NBA Stats

Jewel Love


Soul food, Pepsi, death-grip hugs, and lots of smiles

However, things got serious when the Bulls played because my grandma and all of her family were from Chicago.

They emigrated out to California to get away from the gangs and cold weather and to start over somewhere new.

But when the Bulls played, it was almost religious.

While these days I’m actually more of an MMA fan than basketball, I still follow the NBA from a distance.

I actually did some research the other day and found out that there are 450 players in the NBA.

Out of those 450, 328 of the players are Black men.

That’s an overwhelming majority of Black men who play in the NBA, compared to other races.

However, even as a kid, I knew the chances of me getting into the NBA were incredibly small.

In fact, when I see so many youths today dedicating their lives to becoming basketball stars, I know that most of them are living a dream that will never manifest.

Even still, the majority of these kids play morning and night.

They get coaches, join teams, buy the expensive shoes (shoutout to my Nike execs), wear the Jerseys, watch the professional games, play basketball video games, eat Wheaties, watch SportsCenter, work with physical therapists when they get injured, and more.

They are totally dedicated to getting into the NBA, and the majority of them will end up only playing high school ball.

A sliver of these guys play college ball, and a minuscule amount goes pro.

However, the guys that do go pro, live and die basketball.

They don’t just play basketball, the identity and everything that comes with being an elite world-class athlete is baked into their bones.

It’s not a hobby, it’s something they become on game day, it’s who they are.

They leave their families for weeks at a time, if not months, to play other teams, to promote the NBA abroad, and the rest.

They are absolutely committed to their craft because their competition is insane and they know that they must stay on-top to stay in the league.

But this is the business community over here, so let’s talk corporate numbers.

While the odds of a brother making it into the NBA are incredibly small, they are even smaller for a brother to become a Fortune 500 CEO.

Out of the 500 CEOs of all of the Fortune 500 companies, the largest companies in the United States, only 4 are Black men.

There are roughly 30 million people working for Fortune 500 companies, and the competition for the CEO role is absolutely through the roof.

For the brothers who are going for the top seats in corporate America, you have to train, live, breathe, and die (figuratively speaking) for corporate advancement like NBA players train for the championships.

If not, you absolutely, positively, will not make it to the top.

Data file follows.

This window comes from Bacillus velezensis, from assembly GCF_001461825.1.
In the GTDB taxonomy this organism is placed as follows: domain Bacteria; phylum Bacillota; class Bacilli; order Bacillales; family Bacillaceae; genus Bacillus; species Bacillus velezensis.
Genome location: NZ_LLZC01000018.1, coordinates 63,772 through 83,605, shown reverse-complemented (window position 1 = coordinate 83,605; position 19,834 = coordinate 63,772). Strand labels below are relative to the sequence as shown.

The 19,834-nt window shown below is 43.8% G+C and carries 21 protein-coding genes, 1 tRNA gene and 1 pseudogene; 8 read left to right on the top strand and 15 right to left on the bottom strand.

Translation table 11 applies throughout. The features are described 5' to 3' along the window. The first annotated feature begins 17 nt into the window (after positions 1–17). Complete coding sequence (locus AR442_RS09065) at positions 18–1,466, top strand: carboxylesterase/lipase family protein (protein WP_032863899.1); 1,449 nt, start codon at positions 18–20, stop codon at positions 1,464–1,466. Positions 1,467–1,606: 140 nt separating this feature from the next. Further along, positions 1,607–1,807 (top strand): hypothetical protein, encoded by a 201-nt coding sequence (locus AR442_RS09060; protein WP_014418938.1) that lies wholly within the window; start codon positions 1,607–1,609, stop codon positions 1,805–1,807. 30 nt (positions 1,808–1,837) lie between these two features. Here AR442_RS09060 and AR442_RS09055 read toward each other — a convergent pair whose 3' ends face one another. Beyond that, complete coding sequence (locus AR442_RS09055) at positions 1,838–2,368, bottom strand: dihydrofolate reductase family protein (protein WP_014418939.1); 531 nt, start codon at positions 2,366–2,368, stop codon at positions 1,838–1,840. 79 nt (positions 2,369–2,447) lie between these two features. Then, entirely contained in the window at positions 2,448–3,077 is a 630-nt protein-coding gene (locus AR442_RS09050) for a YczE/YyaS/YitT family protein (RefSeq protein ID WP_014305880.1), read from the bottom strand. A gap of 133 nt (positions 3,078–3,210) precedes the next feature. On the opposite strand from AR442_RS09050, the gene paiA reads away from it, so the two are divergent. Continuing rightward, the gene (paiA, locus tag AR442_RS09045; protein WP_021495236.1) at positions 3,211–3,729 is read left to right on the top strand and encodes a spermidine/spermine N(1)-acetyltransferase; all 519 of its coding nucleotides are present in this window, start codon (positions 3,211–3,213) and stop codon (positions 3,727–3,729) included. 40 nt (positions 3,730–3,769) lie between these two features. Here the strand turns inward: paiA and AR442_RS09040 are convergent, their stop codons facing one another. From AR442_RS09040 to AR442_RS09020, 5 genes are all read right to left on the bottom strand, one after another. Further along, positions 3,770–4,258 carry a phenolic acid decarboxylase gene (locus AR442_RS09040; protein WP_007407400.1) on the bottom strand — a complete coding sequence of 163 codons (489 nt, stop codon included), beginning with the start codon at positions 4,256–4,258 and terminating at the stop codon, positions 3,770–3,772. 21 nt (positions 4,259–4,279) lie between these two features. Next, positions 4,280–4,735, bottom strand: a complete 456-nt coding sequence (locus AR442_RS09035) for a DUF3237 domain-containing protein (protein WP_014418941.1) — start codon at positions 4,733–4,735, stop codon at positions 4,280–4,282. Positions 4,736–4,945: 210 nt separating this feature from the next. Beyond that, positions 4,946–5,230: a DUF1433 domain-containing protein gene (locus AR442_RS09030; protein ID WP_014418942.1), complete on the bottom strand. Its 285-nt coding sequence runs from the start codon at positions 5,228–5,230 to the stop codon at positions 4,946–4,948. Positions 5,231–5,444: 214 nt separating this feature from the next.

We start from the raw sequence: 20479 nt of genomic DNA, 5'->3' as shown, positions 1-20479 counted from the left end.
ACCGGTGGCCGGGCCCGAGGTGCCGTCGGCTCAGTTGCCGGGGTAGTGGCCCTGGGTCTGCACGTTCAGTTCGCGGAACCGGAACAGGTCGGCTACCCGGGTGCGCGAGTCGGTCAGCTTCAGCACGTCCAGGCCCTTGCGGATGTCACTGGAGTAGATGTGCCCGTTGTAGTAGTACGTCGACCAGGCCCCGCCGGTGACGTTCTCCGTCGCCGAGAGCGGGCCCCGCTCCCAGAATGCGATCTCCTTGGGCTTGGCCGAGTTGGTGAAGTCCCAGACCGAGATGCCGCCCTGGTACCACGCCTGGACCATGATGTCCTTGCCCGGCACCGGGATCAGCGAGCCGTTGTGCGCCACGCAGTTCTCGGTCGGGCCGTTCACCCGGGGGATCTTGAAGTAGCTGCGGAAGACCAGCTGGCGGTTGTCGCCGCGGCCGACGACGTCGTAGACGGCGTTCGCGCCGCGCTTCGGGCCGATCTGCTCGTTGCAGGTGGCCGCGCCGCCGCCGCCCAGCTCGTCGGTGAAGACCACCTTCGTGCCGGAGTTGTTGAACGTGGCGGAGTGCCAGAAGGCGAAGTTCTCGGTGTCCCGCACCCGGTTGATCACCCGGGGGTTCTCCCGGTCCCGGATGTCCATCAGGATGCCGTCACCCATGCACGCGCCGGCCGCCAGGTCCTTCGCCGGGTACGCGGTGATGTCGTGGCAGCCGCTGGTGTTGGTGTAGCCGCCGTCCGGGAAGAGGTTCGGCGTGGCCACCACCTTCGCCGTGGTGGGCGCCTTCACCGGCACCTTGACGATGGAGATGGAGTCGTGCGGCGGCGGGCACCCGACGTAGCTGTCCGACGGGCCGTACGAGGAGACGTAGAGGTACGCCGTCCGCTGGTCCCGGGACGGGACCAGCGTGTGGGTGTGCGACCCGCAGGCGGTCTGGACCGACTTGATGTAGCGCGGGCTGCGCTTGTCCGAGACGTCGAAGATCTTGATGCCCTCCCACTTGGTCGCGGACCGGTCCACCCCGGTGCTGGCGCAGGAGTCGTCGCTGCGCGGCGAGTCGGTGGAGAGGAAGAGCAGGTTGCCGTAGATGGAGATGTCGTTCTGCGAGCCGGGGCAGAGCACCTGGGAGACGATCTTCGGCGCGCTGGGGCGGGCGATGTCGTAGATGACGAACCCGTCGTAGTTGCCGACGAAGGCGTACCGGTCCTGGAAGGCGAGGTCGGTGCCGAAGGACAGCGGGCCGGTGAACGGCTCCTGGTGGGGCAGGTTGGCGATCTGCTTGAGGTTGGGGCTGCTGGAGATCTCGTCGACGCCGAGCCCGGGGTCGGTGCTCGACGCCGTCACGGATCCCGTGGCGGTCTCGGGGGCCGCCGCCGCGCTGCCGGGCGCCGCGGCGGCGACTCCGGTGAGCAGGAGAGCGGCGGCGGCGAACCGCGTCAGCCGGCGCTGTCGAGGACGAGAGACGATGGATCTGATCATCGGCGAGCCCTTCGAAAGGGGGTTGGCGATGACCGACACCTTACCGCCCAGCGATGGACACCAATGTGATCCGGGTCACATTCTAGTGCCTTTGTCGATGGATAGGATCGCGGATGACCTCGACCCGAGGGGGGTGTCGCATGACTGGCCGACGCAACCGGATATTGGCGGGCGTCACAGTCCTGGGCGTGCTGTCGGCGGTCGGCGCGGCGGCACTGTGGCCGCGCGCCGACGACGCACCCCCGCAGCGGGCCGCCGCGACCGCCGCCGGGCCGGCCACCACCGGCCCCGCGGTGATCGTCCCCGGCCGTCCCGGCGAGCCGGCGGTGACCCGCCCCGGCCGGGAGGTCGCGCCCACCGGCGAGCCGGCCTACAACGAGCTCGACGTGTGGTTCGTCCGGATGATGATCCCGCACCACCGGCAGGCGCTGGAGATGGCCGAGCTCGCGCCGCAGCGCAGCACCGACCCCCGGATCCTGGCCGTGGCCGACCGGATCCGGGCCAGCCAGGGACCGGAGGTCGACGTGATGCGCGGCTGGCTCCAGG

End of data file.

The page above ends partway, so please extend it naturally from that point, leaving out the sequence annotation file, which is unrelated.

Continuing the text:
It won’t happen by chance or luck.

If you were a kid, I would say anything is possible.

However you are a adult male, so I will tell you that you must operate at an incredibly high level to reach the C-suite, EVP, or SVP roles.

In working with over 532 brothers in corporate America, most in senior leadership, I can tell you without a shadow of a doubt that being a corporate executive is not just a job for them; it’s their life.

They go to multiple conferences a year, work with elite executive coaches, engage in leadership training and certification programs annually, constantly network with other high-seniority leaders who can help them achieve their goals, work with executive recruiters, work with board search firms, attend galas, on top of doing their 9-to-5 jobs.

This doesn’t mean they don’t have a work-life balance, but these men are absolutely relentless about personal growth, professional development, and networking success.

These guys are built differently.

They don’t want to turn it off. They want to turn it on.

They enjoy Fridays, but love Mondays.

They get a thrill and satisfaction from playing the corporate game and winning the spoils of money, influence, and prestige that come with it.

For these gentlemen, I salute you.

Black Executive Men salutes you.

We support you in playing full out and achieving an ultimate level of professional success.

For all my corporate Jordans, Pipens, Kukoches, and Rodmans out there in the business world, I salute your dedication. You are the heroes at Black Executive Men that we celebrate, and we will continue to have your back.

I'd play for the Chicago Bulls. But that's just because...

I remember watching Jordan in the NBA finals when I was a kid, sitting on the floor of my grandmother's apartment with my cousins.